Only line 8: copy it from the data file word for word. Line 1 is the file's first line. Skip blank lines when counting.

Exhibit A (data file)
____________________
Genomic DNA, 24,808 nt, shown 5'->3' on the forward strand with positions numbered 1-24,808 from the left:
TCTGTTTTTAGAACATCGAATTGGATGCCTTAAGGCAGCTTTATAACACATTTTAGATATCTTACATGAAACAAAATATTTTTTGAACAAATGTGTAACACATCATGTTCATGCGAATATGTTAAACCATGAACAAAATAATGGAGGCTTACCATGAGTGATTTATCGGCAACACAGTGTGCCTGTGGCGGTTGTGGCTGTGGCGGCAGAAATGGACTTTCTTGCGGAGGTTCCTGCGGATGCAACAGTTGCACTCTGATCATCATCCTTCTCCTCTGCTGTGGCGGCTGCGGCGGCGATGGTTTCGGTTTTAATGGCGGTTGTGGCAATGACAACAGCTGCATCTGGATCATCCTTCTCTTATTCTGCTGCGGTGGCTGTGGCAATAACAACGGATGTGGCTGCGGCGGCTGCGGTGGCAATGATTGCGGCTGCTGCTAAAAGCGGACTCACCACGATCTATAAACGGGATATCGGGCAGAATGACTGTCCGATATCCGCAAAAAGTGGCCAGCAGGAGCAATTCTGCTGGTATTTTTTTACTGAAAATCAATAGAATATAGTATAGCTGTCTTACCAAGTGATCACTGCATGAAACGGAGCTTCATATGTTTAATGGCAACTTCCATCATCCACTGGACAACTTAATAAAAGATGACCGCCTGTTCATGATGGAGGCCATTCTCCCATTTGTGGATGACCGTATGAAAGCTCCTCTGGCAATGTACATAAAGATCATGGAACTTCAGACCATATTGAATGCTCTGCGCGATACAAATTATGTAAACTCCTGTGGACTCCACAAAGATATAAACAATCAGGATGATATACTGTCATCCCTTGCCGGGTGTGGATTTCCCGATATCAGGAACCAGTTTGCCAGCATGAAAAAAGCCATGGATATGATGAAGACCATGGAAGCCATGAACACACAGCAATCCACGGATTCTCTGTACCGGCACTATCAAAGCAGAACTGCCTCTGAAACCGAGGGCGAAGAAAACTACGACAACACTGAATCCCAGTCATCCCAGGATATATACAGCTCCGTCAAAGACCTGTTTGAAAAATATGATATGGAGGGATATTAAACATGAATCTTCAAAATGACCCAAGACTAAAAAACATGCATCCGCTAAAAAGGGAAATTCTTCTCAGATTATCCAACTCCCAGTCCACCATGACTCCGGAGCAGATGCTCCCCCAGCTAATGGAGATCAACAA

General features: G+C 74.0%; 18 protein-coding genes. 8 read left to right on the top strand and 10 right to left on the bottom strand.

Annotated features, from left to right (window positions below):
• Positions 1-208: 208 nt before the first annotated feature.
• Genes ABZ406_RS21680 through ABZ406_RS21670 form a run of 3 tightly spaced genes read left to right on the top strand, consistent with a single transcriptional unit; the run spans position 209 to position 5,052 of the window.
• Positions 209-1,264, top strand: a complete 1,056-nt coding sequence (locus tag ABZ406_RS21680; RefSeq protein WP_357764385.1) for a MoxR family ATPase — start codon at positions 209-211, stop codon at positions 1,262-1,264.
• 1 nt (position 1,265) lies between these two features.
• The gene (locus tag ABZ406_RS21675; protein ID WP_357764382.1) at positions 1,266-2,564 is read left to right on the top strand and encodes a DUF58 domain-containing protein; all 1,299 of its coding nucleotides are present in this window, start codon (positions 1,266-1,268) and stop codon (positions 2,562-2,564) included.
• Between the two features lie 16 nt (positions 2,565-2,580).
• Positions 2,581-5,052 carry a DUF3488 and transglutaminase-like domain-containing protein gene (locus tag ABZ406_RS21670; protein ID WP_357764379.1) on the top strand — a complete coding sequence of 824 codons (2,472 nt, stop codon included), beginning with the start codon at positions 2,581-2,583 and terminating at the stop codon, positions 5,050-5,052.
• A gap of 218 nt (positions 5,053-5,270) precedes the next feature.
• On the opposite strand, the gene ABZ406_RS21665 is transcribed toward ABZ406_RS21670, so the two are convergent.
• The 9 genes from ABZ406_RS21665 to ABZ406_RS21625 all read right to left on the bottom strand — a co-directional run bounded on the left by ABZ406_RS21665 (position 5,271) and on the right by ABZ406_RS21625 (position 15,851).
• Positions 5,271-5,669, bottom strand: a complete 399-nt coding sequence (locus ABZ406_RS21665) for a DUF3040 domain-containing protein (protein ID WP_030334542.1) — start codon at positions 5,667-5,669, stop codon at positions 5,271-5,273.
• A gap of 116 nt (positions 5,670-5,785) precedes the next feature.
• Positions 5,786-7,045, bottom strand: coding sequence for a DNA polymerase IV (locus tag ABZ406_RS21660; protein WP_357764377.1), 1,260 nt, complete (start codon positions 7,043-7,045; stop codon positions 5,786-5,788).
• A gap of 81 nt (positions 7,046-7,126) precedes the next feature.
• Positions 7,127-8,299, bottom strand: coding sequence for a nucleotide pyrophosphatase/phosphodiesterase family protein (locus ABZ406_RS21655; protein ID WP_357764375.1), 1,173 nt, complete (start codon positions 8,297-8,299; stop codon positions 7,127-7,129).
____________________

• 1 nt (position 1,265) lies between these two features.